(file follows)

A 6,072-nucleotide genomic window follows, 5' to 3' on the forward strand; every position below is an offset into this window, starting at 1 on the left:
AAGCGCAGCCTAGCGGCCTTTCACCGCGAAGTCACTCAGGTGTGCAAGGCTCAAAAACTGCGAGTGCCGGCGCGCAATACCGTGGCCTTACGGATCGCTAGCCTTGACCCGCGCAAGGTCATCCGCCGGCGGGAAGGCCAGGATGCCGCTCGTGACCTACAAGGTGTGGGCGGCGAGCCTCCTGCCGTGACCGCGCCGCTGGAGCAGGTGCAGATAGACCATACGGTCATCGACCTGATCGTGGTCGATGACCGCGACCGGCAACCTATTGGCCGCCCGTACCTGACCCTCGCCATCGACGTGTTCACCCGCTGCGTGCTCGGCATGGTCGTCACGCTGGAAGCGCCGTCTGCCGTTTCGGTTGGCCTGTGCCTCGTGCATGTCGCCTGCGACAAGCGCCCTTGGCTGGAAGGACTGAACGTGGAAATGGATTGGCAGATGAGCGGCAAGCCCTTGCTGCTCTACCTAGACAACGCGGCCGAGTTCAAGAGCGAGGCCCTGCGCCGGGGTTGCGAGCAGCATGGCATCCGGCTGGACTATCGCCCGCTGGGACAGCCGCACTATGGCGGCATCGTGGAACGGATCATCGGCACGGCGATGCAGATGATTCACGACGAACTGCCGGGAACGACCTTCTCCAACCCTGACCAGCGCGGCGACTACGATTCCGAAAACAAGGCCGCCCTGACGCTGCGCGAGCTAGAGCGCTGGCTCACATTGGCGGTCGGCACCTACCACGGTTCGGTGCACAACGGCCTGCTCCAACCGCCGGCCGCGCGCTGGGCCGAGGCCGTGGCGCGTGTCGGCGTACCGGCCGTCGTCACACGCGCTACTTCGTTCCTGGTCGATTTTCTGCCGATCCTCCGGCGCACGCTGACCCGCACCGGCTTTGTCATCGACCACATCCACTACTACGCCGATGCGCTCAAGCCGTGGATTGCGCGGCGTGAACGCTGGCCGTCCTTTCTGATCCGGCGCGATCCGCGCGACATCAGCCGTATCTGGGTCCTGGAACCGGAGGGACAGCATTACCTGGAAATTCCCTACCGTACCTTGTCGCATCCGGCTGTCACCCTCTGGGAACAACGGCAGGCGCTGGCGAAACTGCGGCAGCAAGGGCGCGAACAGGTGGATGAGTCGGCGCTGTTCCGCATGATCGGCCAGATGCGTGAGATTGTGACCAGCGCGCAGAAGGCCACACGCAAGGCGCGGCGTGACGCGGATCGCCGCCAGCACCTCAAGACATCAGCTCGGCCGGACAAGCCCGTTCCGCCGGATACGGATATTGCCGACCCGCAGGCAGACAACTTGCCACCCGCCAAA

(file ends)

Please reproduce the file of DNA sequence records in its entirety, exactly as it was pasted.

A 6,072-nucleotide genomic window follows, 5' to 3' on the forward strand; every position below is an offset into this window, starting at 1 on the left:
AAGCGCAGCCTAGCGGCCTTTCACCGCGAAGTCACTCAGGTGTGCAAGGCTCAAAAACTGCGAGTGCCGGCGCGCAATACCGTGGCCTTACGGATCGCTAGCCTTGACCCGCGCAAGGTCATCCGCCGGCGGGAAGGCCAGGATGCCGCTCGTGACCTACAAGGTGTGGGCGGCGAGCCTCCTGCCGTGACCGCGCCGCTGGAGCAGGTGCAGATAGACCATACGGTCATCGACCTGATCGTGGTCGATGACCGCGACCGGCAACCTATTGGCCGCCCGTACCTGACCCTCGCCATCGACGTGTTCACCCGCTGCGTGCTCGGCATGGTCGTCACGCTGGAAGCGCCGTCTGCCGTTTCGGTTGGCCTGTGCCTCGTGCATGTCGCCTGCGACAAGCGCCCTTGGCTGGAAGGACTGAACGTGGAAATGGATTGGCAGATGAGCGGCAAGCCCTTGCTGCTCTACCTAGACAACGCGGCCGAGTTCAAGAGCGAGGCCCTGCGCCGGGGTTGCGAGCAGCATGGCATCCGGCTGGACTATCGCCCGCTGGGACAGCCGCACTATGGCGGCATCGTGGAACGGATCATCGGCACGGCGATGCAGATGATTCACGACGAACTGCCGGGAACGACCTTCTCCAACCCTGACCAGCGCGGCGACTACGATTCCGAAAACAAGGCCGCCCTGACGCTGCGCGAGCTAGAGCGCTGGCTCACATTGGCGGTCGGCACCTACCACGGTTCGGTGCACAACGGCCTGCTCCAACCGCCGGCCGCGCGCTGGGCCGAGGCCGTGGCGCGTGTCGGCGTACCGGCCGTCGTCACACGCGCTACTTCGTTCCTGGTCGATTTTCTGCCGATCCTCCGGCGCACGCTGACCCGCACCGGCTTTGTCATCGACCACATCCACTACTACGCCGATGCGCTCAAGCCGTGGATTGCGCGGCGTGAACGCTGGCCGTCCTTTCTGATCCGGCGCGATCCGCGCGACATCAGCCGTATCTGGGTCCTGGAACCGGAGGGACAGCATTACCTGGAAATTCCCTACCGTACCTTGTCGCATCCGGCTGTCACCCTCTGGGAACAACGGCAGGCGCTGGCGAAACTGCGGCAGCAAGGGCGCGAACAGGTGGATGAGTCGGCGCTGTTCCGCATGATCGGCCAGATGCGTGAGATTGTGACCAGCGCGCAGAAGGCCACACGCAAGGCGCGGCGTGACGCGGATCGCCGCCAGCACCTCAAGACATCAGCTCGGCCGGACAAGCCCGTTCCGCCGGATACGGATATTGCCGACCCGCAGGCAGACAACTTGCCACCCGCCAAA